Comparative Functional Study of Clonal Insulin-Secreting Cells Cultured in Five Commercially Available Tissue Culture Media

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Abstract:

The electrofusion-derived rat insulin-secreting cell line BRIN-BD11 was cultured in five different commercially available media to determine the optimum medium for the in vitro maintenance of such clonal cell lines. Cells were cultured in RPMI-1640, DMEM, McCOY'S, F-12K, or MEM culture medium supplemented with 10% (v/v) fetal bovine serum and antibiotics (100 U/ml penicillin and 0.1 g/L streptomycin). Insulin secretion studies performed after 10 days revealed RPMI-1640 to be the best performing medium in terms of insulin secretory responsiveness to a range of stimuli including glucose, L-alanine, L-arginine, carbachol, and glibenclamide. Insulin release was significantly decreased (p < 0.01 to p < 0.05) in all other media compared to RPMI-1640. Only the cells cultured in RPMI-1640 and DMEM showed a significant glucose-induced insulin secretory response (p < 0.01 and p < 0.05). McCOY'S gave the next best result followed by F-12K and MEM. After the 10-day culture period, the highest insulin content was found in cells cultured in RPMI-1640 and DMEM with significantly lower levels of insulin in cells cultured in McCOY'S, F-12K, and MEM (p < 0.01 to p < 0.001). RPMI-1640 was used for further studies to investigate the effects of 5.6–16.7 mmol/L glucose in culture on the secretory responsiveness of BRIN-BD11 cells. Significant responses to a number of nonglucidic secretagogues were seen following culture at 5.6 and 16.7 mmol/L glucose, although responsiveness was less than after culture with 11.1 mmol/L glucose. At 16.7 mmol/L glucose culture, glucose-stimulated insulin release was abolished.

Keywords: Clonal pancreatic beta cells; Key words: BRIN-BD11

Document Type: Research Article

DOI: http://dx.doi.org/10.3727/000000001783986837

Affiliations: School of Biomedical Sciences, University of Ulster, Coleraine, BT52 1SA, Northern Ireland, UK

Publication date: January 1, 2001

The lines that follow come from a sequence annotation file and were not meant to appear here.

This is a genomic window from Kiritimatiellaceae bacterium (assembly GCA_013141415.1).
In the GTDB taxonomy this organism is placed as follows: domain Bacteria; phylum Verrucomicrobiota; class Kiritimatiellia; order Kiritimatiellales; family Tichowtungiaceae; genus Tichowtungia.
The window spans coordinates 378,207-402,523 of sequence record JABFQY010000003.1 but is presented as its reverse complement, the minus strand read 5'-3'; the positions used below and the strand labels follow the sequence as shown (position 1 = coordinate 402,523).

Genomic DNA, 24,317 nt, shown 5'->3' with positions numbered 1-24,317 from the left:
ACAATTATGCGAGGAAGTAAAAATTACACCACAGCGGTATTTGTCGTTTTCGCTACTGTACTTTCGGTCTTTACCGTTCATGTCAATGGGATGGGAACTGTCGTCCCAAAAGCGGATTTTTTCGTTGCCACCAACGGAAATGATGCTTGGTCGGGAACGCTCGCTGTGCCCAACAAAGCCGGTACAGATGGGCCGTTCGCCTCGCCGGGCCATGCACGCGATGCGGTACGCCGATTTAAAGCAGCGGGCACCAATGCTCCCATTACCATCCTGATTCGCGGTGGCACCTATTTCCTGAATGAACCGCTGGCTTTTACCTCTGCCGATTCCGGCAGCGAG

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  • Cell Transplantation publishes original, peer-reviewed research and review articles on the subject of cell transplantation and its application to human diseases. To ensure high-quality contributions from all areas of transplantation, separate section editors and editorial boards have been established. Articles deal with a wide range of topics including physiological, medical, preclinical, tissue engineering, and device-oriented aspects of transplantation of nervous system, endocrine, growth factor-secreting, bone marrow, epithelial, endothelial, and genetically engineered cells, among others. Basic clinical studies and immunological research papers are also featured. To provide complete coverage of this revolutionary field, Cell Transplantation will report on relevant technological advances, and ethical and regulatory considerations of cell transplants. Cell Transplantation is now an Open Access journal starting with volume 18 in 2009, and therefore there will be an inexpensive publication charge, which is dependent on the number of pages, in addition to the charge for color figures. This will allow work to be disseminated to a wider audience and also entitle the corresponding author to a free PDF, as well as prepublication of an unedited version of the manuscript.
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